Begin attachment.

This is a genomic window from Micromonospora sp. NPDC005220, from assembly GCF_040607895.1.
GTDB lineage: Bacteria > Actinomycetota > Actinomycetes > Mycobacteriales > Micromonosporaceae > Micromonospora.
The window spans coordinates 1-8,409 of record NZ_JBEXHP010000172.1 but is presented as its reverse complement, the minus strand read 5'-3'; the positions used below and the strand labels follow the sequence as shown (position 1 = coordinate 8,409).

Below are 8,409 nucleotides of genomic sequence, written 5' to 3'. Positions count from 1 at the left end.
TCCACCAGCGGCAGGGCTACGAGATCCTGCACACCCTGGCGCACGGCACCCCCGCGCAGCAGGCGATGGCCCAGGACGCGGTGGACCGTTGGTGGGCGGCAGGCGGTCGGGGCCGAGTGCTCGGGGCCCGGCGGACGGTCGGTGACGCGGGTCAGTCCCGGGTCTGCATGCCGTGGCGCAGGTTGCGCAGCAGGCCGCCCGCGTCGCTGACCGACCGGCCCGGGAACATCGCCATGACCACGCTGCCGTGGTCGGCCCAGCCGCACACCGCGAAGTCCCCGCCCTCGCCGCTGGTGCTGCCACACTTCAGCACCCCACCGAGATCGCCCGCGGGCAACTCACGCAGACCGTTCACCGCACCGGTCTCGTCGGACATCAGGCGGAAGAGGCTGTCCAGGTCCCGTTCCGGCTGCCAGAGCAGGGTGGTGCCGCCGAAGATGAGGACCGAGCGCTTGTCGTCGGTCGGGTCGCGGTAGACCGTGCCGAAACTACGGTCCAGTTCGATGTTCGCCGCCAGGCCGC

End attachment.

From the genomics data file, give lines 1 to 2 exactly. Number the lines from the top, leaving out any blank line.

This is a genomic window from Micromonospora sp. NPDC005220, from assembly GCF_040607895.1.
GTDB lineage: Bacteria > Actinomycetota > Actinomycetes > Mycobacteriales > Micromonosporaceae > Micromonospora.